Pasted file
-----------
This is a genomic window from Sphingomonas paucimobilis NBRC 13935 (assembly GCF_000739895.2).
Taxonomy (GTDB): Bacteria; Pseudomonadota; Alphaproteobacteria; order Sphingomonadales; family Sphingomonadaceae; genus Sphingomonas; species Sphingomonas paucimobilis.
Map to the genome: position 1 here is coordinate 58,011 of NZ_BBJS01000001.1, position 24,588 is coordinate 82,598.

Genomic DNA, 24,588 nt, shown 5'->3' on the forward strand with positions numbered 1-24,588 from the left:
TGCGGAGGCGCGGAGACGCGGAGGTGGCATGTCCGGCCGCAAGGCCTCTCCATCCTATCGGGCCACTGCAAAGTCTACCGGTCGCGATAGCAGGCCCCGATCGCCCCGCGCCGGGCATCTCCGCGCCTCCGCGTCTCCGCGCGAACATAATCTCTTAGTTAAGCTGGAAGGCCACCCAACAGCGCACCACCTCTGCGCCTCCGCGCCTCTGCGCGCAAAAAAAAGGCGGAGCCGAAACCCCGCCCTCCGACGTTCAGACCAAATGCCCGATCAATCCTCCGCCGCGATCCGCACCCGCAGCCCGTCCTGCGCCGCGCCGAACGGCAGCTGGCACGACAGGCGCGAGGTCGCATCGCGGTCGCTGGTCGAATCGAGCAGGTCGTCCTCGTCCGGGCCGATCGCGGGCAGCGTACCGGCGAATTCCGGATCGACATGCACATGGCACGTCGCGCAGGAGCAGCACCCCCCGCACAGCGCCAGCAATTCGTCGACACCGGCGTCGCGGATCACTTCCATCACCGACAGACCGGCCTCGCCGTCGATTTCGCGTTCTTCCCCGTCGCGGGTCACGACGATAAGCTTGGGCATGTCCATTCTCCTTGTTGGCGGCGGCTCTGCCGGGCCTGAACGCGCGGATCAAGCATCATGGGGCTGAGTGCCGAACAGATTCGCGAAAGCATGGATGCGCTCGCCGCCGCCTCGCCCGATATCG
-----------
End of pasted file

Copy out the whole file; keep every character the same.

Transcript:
This is a genomic window from Sphingomonas paucimobilis NBRC 13935 (assembly GCF_000739895.2).
Taxonomy (GTDB): Bacteria; Pseudomonadota; Alphaproteobacteria; order Sphingomonadales; family Sphingomonadaceae; genus Sphingomonas; species Sphingomonas paucimobilis.
Map to the genome: position 1 here is coordinate 58,011 of NZ_BBJS01000001.1, position 24,588 is coordinate 82,598.

Genomic DNA, 24,588 nt, shown 5'->3' on the forward strand with positions numbered 1-24,588 from the left:
TGCGGAGGCGCGGAGACGCGGAGGTGGCATGTCCGGCCGCAAGGCCTCTCCATCCTATCGGGCCACTGCAAAGTCTACCGGTCGCGATAGCAGGCCCCGATCGCCCCGCGCCGGGCATCTCCGCGCCTCCGCGTCTCCGCGCGAACATAATCTCTTAGTTAAGCTGGAAGGCCACCCAACAGCGCACCACCTCTGCGCCTCCGCGCCTCTGCGCGCAAAAAAAAGGCGGAGCCGAAACCCCGCCCTCCGACGTTCAGACCAAATGCCCGATCAATCCTCCGCCGCGATCCGCACCCGCAGCCCGTCCTGCGCCGCGCCGAACGGCAGCTGGCACGACAGGCGCGAGGTCGCATCGCGGTCGCTGGTCGAATCGAGCAGGTCGTCCTCGTCCGGGCCGATCGCGGGCAGCGTACCGGCGAATTCCGGATCGACATGCACATGGCACGTCGCGCAGGAGCAGCACCCCCCGCACAGCGCCAGCAATTCGTCGACACCGGCGTCGCGGATCACTTCCATCACCGACAGACCGGCCTCGCCGTCGATTTCGCGTTCTTCCCCGTCGCGGGTCACGACGATAAGCTTGGGCATGTCCATTCTCCTTGTTGGCGGCGGCTCTGCCGGGCCTGAACGCGCGGATCAAGCATCATGGGGCTGAGTGCCGAACAGATTCGCGAAAGCATGGATGCGCTCGCCGCCGCCTCGCCCGATATCG